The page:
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Bye-bye Office clip art — hello fine print

Have you heard? Office.com Clip Art and image library is gone. You may still find clip art on your computer bundled with a legacy version of Microsoft Office, but photos now appear courtesy of Bing Image Search. Great? Hmmm...

Ho, ho, hold on. Let's read the fine print.

The truth is, when you select Insert > Clip Art in Word or Power Point and search including Office.com content, the results match a Bing.com search for images that are "Free to share and use commercially." Many are from websites with blanket Creative Commons (CC) licenses, which (in practice) may include copyrighted images that are not covered by the CC license at all. Bing supplies the images based on the assumption that everyone on the Internet understands and complies with copyright law. (Ho, ho, ho! Let's all have a hearty laugh about that.)

Now, wipe away those tears. There are still plenty of ways to find clip art and photos (including Bing, if you like) if you do your due diligence. Look for a license and follow what it says (including attribution if required). When in doubt, make an educated judgment, request permission, or simply find a different image. Merry image searching to all, and to all a good night!

Browser-Based Audiobooks - Coming Soon!

First there was OverDrive READ - browser-based books and then streaming video in Wisconsin's Digital Library. Now, there's browser-based audiobooks!

What does that mean for you or your patrons? They no longer have to download the OverDrive app for audiobooks, they can listen instantly in their browser. Check out their blog post for a movie-like trailer about this coming feature. This is the first I've heard of this new feature so after I try it out, I'll let you know more.

And, here's a special treat for you. Jane Henze from DeForest Area Public Library sent me this fun, slightly dizzying, video of the New York Public Library sorting center as filmed by Nate Bolt with a Drone. Thanks Jane!


Enjoy and have a great holiday season!


My cat knows the shortcut

Smart kitty!

My cat sat on my keyboard the other day. That's not unusual. What was unusual was that she did it in such a way that she brought up all the Gmail shortcuts on-screen. Smart kitty!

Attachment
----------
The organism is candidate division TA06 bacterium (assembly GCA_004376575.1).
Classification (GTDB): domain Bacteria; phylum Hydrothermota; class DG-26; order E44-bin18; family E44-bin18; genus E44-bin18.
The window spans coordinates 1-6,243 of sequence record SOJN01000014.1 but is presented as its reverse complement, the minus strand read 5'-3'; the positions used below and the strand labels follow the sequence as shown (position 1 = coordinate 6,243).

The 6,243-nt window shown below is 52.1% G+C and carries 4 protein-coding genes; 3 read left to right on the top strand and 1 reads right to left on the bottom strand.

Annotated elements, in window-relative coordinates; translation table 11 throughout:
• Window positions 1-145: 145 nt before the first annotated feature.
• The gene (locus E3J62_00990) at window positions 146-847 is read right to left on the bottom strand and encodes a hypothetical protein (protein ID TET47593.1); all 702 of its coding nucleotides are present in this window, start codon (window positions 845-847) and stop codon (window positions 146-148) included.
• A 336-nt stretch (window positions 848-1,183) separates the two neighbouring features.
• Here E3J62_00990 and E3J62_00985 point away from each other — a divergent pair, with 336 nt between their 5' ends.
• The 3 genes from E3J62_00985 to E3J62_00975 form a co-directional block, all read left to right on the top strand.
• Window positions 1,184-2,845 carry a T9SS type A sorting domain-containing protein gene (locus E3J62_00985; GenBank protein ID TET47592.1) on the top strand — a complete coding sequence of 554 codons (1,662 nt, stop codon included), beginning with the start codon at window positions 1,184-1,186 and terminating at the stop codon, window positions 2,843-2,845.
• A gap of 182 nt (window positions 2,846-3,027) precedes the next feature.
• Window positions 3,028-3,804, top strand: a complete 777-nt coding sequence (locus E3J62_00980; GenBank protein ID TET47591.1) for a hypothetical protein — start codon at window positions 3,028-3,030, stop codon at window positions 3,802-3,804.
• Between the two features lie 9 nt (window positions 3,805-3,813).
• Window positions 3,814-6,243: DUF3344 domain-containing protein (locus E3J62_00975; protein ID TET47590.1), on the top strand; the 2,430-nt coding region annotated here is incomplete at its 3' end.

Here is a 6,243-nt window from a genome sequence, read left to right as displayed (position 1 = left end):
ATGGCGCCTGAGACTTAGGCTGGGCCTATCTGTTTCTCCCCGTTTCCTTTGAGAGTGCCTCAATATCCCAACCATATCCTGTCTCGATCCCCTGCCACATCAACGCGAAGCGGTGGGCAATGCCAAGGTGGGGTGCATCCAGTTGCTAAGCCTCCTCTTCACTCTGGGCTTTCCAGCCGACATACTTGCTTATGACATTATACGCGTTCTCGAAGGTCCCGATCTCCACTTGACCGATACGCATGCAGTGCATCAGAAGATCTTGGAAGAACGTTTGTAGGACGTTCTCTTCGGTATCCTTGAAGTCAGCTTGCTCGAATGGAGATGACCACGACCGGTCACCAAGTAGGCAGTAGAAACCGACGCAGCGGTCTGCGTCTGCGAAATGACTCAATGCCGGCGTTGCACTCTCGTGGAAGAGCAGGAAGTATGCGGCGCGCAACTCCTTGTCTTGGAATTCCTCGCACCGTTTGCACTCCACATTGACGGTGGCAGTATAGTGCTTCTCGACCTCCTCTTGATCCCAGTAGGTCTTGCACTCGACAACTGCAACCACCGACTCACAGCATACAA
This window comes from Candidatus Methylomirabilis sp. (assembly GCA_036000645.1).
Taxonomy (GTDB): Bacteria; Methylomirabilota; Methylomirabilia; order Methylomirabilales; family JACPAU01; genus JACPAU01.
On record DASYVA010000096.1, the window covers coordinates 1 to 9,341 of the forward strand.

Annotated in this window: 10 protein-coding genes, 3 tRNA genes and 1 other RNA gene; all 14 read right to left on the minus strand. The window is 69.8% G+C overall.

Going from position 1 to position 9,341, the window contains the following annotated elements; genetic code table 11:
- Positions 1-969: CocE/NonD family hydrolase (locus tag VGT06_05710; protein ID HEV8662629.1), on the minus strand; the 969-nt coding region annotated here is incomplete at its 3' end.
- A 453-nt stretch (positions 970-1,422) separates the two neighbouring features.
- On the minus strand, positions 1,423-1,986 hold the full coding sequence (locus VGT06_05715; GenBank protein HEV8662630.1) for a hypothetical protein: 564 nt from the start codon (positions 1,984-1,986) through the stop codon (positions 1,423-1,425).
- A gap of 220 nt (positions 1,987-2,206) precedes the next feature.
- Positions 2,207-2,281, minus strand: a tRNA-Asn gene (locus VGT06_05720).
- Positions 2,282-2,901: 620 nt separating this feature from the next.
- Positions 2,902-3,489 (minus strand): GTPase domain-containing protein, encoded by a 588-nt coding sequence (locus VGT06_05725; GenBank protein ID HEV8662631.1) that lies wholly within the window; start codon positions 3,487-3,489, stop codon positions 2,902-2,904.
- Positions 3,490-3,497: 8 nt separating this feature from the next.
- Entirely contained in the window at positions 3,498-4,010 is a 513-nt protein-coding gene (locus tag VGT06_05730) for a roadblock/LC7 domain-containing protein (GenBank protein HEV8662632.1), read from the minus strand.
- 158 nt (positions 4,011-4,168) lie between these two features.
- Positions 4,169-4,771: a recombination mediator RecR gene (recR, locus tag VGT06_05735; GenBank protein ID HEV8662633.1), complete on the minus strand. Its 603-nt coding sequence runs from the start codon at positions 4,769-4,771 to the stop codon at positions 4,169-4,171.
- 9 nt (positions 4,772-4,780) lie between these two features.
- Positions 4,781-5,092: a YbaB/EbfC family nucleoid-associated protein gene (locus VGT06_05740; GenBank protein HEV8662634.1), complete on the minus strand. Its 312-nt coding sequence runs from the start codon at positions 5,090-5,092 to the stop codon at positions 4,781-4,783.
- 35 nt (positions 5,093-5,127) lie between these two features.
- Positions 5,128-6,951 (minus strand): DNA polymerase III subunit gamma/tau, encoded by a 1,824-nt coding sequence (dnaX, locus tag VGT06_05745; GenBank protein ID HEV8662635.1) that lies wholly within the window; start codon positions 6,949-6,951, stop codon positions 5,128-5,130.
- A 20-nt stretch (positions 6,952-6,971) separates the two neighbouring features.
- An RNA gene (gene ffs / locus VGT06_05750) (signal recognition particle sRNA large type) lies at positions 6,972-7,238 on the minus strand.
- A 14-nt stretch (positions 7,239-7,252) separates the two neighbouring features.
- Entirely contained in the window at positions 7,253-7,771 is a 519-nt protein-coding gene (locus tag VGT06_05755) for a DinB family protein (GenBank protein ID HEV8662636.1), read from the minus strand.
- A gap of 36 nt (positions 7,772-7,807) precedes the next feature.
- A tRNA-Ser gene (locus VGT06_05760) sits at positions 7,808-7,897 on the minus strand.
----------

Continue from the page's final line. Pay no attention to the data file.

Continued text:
Here's her secret (I had to look it up on Google in order to figure it out!):

Pressing ?  (shift + the key with the question mark) in the Google programs like Gmail, Calendar, and Drive will bring up all the keyboard shortcuts.

Chrome Doesn't Trust Your Website Anymore, How to Still Get to It

Recently, Google has released a new version of Chrome that no longer trusts certain secure websites in a move to encourage those sites to switch to a different, more secure, security system.  That's all well and good, except that about 80-85% of the World Wide Web still uses the old, but still good, system to secure people's connections to their websites.

When encountering these sites, you may now be presented with screens that look something like this:

Insecure site

Looks scary, right? However, receiving this message doesn't necessarily mean that you shouldn't trust the site. Also, it may not look obvious, but you can still reach the site you're trying to get to by clicking the "Advanced" link in the bottom-left, then clicking "Proceed to <website name>..."

I can't tell you which websites you can and can't trust. Every time you browse the internet there's a little bit of risk involved. Simply use your best judgement.

Remove Addresses from Office 365 Autocomplete

The purpose of this TechBit is to show how to remove a single contact from the Office 365 Autocomplete feature.  This procedure will become very useful when the SCLS-hosted Email Lists are retired and we switch over to a similar service provided by WiscNet. MH900229717

  1. Click New Mail.
  2. Click in the To: field.
  3. Begin typing the first few characters of the contact.  (This could be a person's email address, a person's name or a list email address.)
  4. In the resulting list, use the Up and Down arrow keys to highlight the entry you'd like to remove.
  5. Press the Delete key to remove the highlighted contact.

These instructions also appear on the Office 365 FAQ page.  The HWDSB (Hamilton-Wentworth District School Board) has a decent video that may help as well. Thanks to Kerri of SCLS for the TechBit topic idea.